|Susan, Ron, Kathleen and Manfred
|Calle de Las Fflores
The Mezquita (the Spanish word for mosque) is also referred to as the Cathedral (which occupies the central portion). One's perspective influences which name you choose to give it. The site was originally a Visigoth church, and later (sixth century), the San Vicente Basilica. Following the Islamic invasion of Cordoba, construction of the mosque began in the year 785. The mosque was (and still is) so huge, that at could accommodate 18,000 people at one time.
Following the Christian reconquest of Cordoba, the present Cathedral was built in the very center of the Mosque.
After this visit was concluded, we were on our own for the rest of the day. Since this is the festival of the patios, I visited several of the homes with patios open to visitors. They are generally small, perhaps 30 or 40 feet on a side, but filled with immense quantities of beautifully arranged flowering plants. There are six different routes to follow to visit all of the open patios. I visited several on three of the different itineraries, wandering through the city.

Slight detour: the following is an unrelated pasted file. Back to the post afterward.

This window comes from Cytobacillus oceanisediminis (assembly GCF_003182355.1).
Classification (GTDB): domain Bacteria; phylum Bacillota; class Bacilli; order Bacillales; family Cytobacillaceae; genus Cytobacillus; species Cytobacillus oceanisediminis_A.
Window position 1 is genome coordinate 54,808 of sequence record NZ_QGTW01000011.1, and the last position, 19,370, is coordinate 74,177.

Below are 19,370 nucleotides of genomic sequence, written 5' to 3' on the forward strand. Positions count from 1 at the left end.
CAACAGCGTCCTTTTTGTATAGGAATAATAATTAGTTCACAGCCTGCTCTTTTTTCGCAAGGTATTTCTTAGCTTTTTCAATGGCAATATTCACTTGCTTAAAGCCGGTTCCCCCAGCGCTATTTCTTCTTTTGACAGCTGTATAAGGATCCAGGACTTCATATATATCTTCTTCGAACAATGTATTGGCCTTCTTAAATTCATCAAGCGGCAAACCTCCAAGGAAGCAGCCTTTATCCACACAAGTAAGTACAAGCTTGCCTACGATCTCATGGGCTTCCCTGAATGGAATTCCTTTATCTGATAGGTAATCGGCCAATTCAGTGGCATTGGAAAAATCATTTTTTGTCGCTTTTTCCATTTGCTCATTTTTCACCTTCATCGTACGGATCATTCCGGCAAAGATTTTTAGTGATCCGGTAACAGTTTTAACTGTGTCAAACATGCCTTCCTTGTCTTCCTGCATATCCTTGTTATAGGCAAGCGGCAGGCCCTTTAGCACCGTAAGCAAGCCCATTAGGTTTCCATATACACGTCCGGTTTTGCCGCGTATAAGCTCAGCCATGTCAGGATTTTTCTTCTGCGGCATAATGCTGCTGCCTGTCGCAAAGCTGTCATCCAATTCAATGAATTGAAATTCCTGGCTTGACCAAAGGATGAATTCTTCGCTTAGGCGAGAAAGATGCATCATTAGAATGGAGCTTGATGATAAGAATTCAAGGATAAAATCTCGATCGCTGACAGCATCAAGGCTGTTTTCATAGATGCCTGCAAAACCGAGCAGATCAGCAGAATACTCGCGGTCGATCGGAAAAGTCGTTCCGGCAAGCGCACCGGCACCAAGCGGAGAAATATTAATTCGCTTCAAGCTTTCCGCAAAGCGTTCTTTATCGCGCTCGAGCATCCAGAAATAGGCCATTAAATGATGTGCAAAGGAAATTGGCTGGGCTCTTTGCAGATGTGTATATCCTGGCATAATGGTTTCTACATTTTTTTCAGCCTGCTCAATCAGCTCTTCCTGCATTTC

After the patios closed for the afternoon siesta, I had a light lunch of chilled tomato gazpacho and a Flamenqin (ham and pork tightly rolled, breaded, and deep fried). Delicious, and not quite as light as I anticipated, so I took a 45 minute siesta myself and then visited the beautiful gardens of the Alcazar (another of Spain's royal palaces).
After a brief meeting to discuss tomorrow's ride, I resume the patio crawl. I happened to come across a religious procession, which appeared to be a celebration of the first communion of several students. The procession was quite large, with the whole school participating.
I was still not terribly hungry, but I waited until 8:30 for El Churrasco, a recommended restaurant,